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What exactly is a midwife?

I know this sounds goofy but i have heard of them but would like to know exactly what they do and are qualified to do.
In California where i'm from it was something of choice, I'm now in Colorado and they only have midwives for the term of your pregnancy.. Just would like to know what to expect at first appt.


Asked by BobbieJo286 at 3:04 PM on Sep. 8, 2010 in Pregnancy

Level 16 (3,197 Credits)
This question is closed.
Answers (6)
  • BradenIsMySon

    Answer by BradenIsMySon at 3:07 PM on Sep. 8, 2010

  • Midwifery is a health care profession in which providers offer care to childbearing women during their pregnancy, labor and birth, and during the postpartum period. They also care for the newborn through to six weeks of age, including assisting the mother with breastfeeding. ..

    Answer by mommy_of_two388 at 3:06 PM on Sep. 8, 2010

  • in the simplest terms midwives are better than obgyns in the having a baby department. they are trained in delivering a baby and they help you have the birth that you want instead of a doc who will try to force you into the birth they want. docs tell you what to do, midwives listen to what you want and are just as competent. a midwife delivered my baby at the hospital and she was a hell of a lot more personal than the ob who popped in once to tell me what was wrong with my birth plan, nothing on my birth plan was wrong according to my midwife

    Answer by aliishott2 at 3:09 PM on Sep. 8, 2010

  • A midwife is a normal birth expert. (OBs are for high risks-complications.)

    Answer by doulala at 3:21 PM on Sep. 8, 2010

  • Midwife: A person trained to assist a woman during childbirth. Many midwives also provide prenatal care for pregnant women, birth education for women and their partners, and care for mothers and newborn babies after the birth. A midwife may be a man or a woman. Depending on local law, midwives may deliver babies in the mother's home, in a special birthing center or clinic, or in a hospital.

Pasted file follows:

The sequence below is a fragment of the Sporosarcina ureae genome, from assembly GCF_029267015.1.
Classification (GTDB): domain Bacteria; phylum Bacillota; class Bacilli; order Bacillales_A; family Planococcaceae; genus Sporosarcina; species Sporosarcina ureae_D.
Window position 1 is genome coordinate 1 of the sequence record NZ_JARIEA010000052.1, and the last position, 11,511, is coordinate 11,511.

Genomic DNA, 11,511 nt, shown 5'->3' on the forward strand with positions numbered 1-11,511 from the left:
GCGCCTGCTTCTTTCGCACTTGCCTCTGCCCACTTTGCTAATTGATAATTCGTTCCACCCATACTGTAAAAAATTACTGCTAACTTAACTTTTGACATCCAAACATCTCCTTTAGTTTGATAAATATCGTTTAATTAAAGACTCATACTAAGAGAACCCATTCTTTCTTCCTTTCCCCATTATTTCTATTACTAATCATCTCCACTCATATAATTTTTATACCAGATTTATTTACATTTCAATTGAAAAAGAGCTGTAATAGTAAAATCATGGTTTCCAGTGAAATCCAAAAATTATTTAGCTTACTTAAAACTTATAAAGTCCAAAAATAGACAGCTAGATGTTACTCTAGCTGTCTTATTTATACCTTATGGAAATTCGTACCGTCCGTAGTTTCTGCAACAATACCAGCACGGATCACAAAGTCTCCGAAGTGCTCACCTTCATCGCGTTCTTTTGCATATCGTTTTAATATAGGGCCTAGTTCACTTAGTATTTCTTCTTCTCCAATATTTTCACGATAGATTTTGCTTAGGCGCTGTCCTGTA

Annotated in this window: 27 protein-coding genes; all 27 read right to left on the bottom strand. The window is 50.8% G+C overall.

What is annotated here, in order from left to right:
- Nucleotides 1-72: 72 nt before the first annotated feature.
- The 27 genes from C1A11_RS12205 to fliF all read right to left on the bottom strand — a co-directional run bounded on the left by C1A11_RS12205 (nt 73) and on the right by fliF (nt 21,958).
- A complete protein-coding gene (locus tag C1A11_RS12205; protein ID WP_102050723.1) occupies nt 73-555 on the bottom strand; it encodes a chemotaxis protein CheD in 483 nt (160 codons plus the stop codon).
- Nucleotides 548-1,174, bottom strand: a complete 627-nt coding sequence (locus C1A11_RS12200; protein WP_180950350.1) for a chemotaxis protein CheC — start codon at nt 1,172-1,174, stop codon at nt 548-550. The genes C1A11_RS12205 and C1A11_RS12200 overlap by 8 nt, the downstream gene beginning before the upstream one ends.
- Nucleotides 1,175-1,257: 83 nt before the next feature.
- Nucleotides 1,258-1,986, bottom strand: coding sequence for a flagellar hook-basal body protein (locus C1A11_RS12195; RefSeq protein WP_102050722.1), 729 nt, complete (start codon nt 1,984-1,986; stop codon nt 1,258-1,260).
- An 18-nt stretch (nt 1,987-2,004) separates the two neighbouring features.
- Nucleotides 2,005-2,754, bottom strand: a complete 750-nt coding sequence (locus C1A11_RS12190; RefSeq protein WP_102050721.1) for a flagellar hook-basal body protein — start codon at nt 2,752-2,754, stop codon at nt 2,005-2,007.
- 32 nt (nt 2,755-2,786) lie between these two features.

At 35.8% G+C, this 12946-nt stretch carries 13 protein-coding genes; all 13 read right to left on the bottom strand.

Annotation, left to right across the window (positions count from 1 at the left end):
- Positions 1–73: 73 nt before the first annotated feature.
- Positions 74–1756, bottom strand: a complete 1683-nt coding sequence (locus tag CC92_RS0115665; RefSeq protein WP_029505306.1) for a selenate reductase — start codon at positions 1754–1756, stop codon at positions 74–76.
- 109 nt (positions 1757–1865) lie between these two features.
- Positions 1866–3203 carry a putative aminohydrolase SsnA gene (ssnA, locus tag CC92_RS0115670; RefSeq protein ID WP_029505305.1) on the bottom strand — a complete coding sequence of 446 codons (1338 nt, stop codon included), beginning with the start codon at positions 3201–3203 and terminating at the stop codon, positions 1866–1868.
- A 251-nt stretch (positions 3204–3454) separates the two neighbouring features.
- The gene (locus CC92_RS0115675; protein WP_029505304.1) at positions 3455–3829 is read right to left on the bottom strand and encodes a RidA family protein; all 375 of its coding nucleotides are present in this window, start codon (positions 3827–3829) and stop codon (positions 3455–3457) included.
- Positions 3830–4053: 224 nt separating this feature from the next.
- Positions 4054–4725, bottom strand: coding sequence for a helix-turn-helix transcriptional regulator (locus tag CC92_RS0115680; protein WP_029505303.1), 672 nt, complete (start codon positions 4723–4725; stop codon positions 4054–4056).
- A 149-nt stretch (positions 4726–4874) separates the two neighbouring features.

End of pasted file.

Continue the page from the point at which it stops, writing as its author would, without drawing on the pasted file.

Most midwives specialize in normal, uncomplicated deliveries, referring women with health problems that could require hospitalization during birth to a hospital-based obstetrician. Others work with physicians as part of a team. Legal qualifications required to practice midwifery differ between the US states and various countries. See also midwife, certified; midwife, certified nurse; midwife, certified professional; midwife, direct-entry; midwife, traditional

    Answer by Bugbait at 3:33 PM on Sep. 8, 2010

  • Oh my.....I had three babies and none of my Doctors tried to force me into anything. They all discussed labor and deliver before hand and listened to my feelings. I had good experiences all three times. And two of them were in Air Force base hospitals. I don't get this "anti-Doctor" rant here at CM All I see is posts from Moms who say they don't like Doctors. Holy cow. How rude and ignorant.
    My first delivery was more complicated. Placental abruption--and they handled it well. I gave birth vaginally. Both my baby and I were fine. The second and third were uneventful and all I needed was a local for the episiotomy. which,by the way prevented tearing and weakening of the pelvic floor .
    So...lets just discuss Midwives WITHOUT bashing Doctors,okay?

    Answer by gertie41 at 9:01 PM on Sep. 8, 2010